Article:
Aug. 23--In the multi-million dollar world of campaign finance, there is a new payee raking in campaign cash: PayPal.
Since 2002, when candidates and committees in Florida began using PayPal as a payment option and gateway to manage online donations, the company has seen explosive growth -- and revenue -- in candidates and political action committees using PayPal's services. Among the biggest PayPal users in the current election cycle:
--Charlie Crist, Democratic gubernatorial candidate, has already spent $32,929 on PayPal services. Donors cannot use PayPal to make donations on Crist's site. However, the campaign uses PayPal's PayFlow payment gateway to process online donations made with other major credit cards.
--United for Care/People United for Medical Marijuana, the political action committee behind the ballot initiative, allows donors to use their PayPal accounts and other major credit cards to make contributions on the committee's website. So far, the committee has paid PayPal $10,688 for those services.
--Palm Beach County State Attorney Dave Aronberg spent $1,773 on PayPal services during his re-election to the state Senate in 2008 and his run for state attorney general in 2010.
"It's the most efficient and accessible payment gateway," said Kevin Cate, a Crist campaign spokesman. Gov. Rick Scott's campaign has not made any payments to PayPal. Scott campaign spokesman Greg Blair said the campaign has "nothing to offer" in response to a request for an interview.
Brian Franklin, president of Impact Politics and a senior consultant for United for Care/People United for Medical Marijuana, said there are about 10 software solutions commonly used to manage a campaign's finances.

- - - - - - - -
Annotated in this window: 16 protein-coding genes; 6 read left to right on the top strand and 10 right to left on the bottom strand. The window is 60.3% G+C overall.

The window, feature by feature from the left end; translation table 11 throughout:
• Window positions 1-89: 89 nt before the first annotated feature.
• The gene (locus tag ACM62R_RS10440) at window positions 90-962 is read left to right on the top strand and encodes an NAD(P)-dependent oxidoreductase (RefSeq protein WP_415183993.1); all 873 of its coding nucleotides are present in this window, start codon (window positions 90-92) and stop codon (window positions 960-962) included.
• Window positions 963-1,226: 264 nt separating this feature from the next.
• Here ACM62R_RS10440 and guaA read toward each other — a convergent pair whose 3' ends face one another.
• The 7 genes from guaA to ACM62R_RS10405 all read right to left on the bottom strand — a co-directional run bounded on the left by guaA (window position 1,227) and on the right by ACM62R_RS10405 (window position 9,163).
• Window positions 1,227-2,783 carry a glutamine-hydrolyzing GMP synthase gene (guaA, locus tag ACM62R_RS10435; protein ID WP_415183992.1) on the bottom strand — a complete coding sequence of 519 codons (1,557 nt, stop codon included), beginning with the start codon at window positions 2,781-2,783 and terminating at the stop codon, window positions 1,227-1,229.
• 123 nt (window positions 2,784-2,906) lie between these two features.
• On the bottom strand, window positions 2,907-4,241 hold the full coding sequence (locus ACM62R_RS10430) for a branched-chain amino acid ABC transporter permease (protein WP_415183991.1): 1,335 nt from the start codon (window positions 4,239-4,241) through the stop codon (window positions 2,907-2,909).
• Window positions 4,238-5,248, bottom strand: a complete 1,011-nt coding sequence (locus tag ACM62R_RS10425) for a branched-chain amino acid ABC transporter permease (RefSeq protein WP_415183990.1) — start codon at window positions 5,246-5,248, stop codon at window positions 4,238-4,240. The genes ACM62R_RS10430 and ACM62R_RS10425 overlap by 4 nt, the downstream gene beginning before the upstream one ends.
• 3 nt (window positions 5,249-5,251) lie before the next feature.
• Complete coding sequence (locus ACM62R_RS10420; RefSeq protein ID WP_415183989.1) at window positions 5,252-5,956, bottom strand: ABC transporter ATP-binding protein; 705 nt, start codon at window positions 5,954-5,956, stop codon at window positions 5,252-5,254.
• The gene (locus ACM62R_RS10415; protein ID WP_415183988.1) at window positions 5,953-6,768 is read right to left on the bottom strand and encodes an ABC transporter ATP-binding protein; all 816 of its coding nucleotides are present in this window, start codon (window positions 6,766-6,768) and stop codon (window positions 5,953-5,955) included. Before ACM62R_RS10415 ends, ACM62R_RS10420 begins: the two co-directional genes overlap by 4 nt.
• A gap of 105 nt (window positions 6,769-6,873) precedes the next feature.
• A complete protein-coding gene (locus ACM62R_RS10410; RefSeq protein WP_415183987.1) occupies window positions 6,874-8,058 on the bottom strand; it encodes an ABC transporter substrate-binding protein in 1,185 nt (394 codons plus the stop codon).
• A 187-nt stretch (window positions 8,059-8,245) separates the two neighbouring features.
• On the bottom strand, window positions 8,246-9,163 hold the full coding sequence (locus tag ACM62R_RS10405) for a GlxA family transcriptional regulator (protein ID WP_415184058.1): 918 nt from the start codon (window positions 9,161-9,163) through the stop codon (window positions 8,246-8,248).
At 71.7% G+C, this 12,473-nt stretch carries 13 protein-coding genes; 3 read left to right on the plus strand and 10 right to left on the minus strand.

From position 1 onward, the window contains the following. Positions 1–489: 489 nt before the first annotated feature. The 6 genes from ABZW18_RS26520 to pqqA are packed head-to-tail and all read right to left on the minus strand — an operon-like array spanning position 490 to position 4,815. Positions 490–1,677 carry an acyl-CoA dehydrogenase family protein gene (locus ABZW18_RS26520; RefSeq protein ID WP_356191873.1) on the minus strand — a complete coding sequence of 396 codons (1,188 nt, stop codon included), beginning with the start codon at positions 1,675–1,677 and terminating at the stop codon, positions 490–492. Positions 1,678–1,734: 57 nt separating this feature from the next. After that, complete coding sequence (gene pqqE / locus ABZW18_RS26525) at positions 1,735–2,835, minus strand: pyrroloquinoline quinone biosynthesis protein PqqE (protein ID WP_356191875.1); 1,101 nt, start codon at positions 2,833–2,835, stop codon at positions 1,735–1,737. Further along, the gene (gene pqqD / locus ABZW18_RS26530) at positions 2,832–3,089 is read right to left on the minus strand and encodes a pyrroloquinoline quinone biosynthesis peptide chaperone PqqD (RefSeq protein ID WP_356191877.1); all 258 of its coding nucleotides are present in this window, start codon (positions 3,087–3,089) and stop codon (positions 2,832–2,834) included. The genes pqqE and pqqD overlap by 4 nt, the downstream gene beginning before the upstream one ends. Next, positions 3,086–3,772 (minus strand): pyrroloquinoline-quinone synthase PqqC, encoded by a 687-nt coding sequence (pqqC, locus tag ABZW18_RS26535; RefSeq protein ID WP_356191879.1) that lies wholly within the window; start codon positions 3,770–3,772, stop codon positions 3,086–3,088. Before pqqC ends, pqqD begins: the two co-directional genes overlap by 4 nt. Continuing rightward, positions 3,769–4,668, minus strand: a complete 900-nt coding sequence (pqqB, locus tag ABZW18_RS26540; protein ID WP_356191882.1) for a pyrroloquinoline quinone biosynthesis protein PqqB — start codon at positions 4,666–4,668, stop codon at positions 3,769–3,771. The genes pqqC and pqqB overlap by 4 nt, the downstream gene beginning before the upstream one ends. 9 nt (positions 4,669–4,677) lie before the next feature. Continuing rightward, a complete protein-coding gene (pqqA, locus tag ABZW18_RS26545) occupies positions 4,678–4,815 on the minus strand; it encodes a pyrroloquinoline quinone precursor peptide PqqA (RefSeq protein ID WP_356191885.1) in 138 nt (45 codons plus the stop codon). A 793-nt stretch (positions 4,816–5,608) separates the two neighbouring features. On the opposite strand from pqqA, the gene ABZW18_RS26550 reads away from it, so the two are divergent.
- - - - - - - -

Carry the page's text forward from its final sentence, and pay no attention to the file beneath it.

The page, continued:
"It's really just a matter of choice," said Franklin, who also sits on the board of the American Association of Political Consultants. Franklin said PayPal would not have been his choice but PayPal jibed with the software being used by the committee. Whether it is PayPal or another credit card processing company, they all take a cut of the money raised.
"Ever since the dawn of political contributions on the Internet, there has been some kind of merchant processor and the fees attached to it have always existed," Franklin said. "PayPal is just a very popular way to pay for things."
PayPal was founded in 1998. In 2002, Jerald Cumbus became the first candidate in Florida to use PayPal. Cumbus spent $76.06 on PayPal in his failed bid to become a state representative. In the current election, 200 candidates have made payments to PayPal totaling $62,942.
"Candidates for office use PayPal because it's the safe and easy way to collect donations," said a PayPal spokesperson, who asked not to be identified. "Open a PayPal account, download a simple HTML button, and you start accepting donations right away."
Using PayPal to raise campaign cash has become so popular that PayPal has a political campaign page. Campaigns that use PayPal pay a fixed percentage and a fee for each online donation. For campaigns that raise less than $3,000 a month using PayPal tools, the fee is 2.9 percent plus 30 cents on every contribution. That means PayPal would collect $3.20 on a $100 contribution.
The more money a campaign raises, the lower the fees. A campaign that raises between $10,000 and $100,000 a month online would pay a fee of $2.50 on a $100 transaction.
Kelley Burke, campaign manager for county commission candidate Melissa McKinlay, said they opted to use another service recommended by other candidates rather than PayPal. The important thing for candidates is to make it easy to donate, Burke said.
"In this day and age, we're all smart enough to know the credit card is the preferred mode of payment," Burke said. "The easier we make it, the more we'll net in the long run."
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